In short, to ace a data analytics case interview, you not only need to brush up on case questions, but you also should be adept at writing all types of SQL queries and have strong data sense.

These questions are especially challenging to answer if you don’t have a framework or know how to answer them. To help you prepare, we created this step-by-step guide to answering data analytics case questions.

We show you how to use a framework to answer case questions, provide example analytics questions, and help you understand the difference between analytics case studies and product metrics case studies .

Data Analytics Cases vs Product Metrics Questions

Product case questions sometimes get lumped in with data analytics cases.

Ultimately, the type of case question you are asked will depend on the role. For example, product analysts will likely face more product-oriented questions.

Product metrics cases tend to focus on a hypothetical situation. You might be asked to:

Investigate Metrics - One of the most common types will ask you to investigate a metric, usually one that’s going up or down. For example, “Why are Facebook friend requests falling by 10 percent?”

Measure Product/Feature Success - A lot of analytics cases revolve around the measurement of product success and feature changes. For example, “We want to add X feature to product Y. What metrics would you track to make sure that’s a good idea?”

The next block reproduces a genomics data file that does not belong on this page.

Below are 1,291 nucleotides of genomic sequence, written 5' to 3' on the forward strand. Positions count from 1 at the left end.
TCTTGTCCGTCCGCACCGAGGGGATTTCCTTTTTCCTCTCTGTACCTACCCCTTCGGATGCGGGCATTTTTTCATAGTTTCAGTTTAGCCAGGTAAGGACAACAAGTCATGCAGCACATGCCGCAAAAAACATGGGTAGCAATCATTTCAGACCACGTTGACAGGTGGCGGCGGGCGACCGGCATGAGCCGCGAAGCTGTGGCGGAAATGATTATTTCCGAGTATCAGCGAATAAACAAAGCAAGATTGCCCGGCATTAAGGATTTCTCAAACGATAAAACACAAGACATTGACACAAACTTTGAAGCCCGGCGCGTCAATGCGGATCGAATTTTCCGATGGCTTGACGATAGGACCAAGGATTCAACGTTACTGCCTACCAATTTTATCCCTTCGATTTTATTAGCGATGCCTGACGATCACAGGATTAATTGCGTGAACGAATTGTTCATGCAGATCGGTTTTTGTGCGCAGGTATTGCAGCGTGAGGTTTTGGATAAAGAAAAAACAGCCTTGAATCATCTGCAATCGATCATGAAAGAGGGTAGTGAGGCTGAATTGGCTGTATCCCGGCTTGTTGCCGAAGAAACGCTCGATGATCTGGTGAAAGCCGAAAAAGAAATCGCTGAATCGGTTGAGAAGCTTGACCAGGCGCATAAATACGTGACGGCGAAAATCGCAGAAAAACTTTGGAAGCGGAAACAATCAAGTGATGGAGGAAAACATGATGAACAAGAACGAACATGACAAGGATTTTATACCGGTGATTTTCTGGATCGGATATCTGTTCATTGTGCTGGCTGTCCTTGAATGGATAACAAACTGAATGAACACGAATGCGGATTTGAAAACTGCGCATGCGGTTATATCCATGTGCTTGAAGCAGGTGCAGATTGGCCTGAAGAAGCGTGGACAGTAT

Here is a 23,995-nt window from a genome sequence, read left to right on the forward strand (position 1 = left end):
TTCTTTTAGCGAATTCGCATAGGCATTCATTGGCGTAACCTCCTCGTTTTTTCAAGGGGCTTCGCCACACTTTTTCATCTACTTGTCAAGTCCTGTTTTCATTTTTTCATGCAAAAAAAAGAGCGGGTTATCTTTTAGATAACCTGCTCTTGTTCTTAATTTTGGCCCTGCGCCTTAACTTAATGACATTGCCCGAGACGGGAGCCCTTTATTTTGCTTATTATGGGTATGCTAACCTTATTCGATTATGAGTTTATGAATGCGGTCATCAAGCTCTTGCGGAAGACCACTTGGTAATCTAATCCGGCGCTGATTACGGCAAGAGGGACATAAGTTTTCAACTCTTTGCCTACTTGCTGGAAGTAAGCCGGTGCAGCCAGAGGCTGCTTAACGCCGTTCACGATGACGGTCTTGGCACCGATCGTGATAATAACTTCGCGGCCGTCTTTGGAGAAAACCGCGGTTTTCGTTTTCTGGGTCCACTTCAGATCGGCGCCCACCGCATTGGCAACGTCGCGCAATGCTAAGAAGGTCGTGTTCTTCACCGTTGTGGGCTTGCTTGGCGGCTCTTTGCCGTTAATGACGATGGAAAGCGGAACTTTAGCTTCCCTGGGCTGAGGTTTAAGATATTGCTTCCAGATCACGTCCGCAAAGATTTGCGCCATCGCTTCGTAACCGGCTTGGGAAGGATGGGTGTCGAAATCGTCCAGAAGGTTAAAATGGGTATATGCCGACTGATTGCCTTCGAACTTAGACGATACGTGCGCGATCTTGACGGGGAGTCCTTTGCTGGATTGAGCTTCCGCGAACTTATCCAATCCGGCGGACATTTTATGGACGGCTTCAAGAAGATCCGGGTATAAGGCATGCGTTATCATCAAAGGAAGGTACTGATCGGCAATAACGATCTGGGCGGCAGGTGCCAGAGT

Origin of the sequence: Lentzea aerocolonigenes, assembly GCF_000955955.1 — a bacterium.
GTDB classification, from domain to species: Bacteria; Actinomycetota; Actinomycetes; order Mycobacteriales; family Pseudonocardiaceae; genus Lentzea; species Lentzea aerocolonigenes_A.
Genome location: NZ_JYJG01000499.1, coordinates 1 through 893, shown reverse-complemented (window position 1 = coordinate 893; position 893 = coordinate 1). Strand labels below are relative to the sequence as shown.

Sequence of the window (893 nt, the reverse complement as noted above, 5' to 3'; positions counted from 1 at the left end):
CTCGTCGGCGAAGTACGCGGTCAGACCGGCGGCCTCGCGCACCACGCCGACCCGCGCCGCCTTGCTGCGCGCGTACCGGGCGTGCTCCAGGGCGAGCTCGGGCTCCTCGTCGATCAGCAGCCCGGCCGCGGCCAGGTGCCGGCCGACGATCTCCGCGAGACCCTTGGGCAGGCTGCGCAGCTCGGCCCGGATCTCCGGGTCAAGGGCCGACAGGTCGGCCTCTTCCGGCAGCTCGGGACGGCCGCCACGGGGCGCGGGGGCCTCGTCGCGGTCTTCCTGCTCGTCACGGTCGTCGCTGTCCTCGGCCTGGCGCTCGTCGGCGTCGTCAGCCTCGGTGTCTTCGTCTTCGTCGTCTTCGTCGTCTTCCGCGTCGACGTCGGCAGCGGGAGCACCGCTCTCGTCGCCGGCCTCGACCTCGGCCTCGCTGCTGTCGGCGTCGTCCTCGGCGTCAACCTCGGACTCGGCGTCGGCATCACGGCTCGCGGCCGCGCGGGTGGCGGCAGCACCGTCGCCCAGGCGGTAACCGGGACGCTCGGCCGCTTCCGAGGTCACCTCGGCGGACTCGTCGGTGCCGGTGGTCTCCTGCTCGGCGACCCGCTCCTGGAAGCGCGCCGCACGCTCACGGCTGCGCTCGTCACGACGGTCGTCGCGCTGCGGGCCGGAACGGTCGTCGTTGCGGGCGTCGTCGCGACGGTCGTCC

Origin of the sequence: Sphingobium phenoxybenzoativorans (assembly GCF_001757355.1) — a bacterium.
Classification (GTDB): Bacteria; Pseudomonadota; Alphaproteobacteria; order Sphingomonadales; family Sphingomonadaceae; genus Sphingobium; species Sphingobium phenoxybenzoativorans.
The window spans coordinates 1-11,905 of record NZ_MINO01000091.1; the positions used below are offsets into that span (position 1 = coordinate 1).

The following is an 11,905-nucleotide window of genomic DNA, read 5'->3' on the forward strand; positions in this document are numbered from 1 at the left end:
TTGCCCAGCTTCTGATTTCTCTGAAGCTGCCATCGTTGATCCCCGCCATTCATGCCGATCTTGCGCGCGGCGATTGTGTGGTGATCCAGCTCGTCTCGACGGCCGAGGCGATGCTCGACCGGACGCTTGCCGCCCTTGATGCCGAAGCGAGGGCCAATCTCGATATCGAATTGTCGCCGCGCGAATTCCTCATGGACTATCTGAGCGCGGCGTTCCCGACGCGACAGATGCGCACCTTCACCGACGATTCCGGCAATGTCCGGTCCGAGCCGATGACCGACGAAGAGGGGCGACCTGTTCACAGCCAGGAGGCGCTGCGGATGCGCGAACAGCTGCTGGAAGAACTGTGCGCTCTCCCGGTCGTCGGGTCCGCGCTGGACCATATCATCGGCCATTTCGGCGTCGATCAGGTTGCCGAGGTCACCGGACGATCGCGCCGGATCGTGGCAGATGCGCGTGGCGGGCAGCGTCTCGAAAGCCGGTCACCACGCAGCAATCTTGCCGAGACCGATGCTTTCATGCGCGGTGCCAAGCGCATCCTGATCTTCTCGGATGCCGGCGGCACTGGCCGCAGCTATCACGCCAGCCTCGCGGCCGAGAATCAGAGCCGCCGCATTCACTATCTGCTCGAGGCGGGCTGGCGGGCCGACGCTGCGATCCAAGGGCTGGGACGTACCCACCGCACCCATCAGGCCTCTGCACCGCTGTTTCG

With product data cases, the key difference is that you may or may not be required to write the SQL query to find the metric.

Instead, these interviews are more theoretical and are designed to assess your product sense and ability to think about analytics problems from a product perspective. Product metrics questions may also show up in the data analyst interview , but likely only for product data analyst roles.

case study on technical analysis

TRY CHECKING: Marketing Analytics Case Study Guide

Data Analytics Case Study Question: Sample Solution

Data Analytics Case Study Sample Solution

Let’s start with an example data analytics case question :

You’re given a table that represents search results from searches on Facebook. The query column is the search term, the position column represents each position the search result came in, and the rating column represents the human rating from 1 to 5, where 5 is high relevance, and 1 is low relevance.

Each row in the search_events table represents a single search, with the has_clicked column representing if a user clicked on a result or not. We have a hypothesis that the CTR is dependent on the search result rating.

Write a query to return data to support or disprove this hypothesis.

search_results table:

Column Type
VARCHAR
INTEGER
INTEGER
INTEGER

search_events table

Column Type
INTEGER
VARCHAR
BOOLEAN

Step 1: With Data Analytics Case Studies, Start by Making Assumptions

Hint: Start by making assumptions and thinking out loud. With this question, focus on coming up with a metric to support the hypothesis. If the question is unclear or if you think you need more information, be sure to ask.

Answer. The hypothesis is that CTR is dependent on search result rating. Therefore, we want to focus on the CTR metric, and we can assume: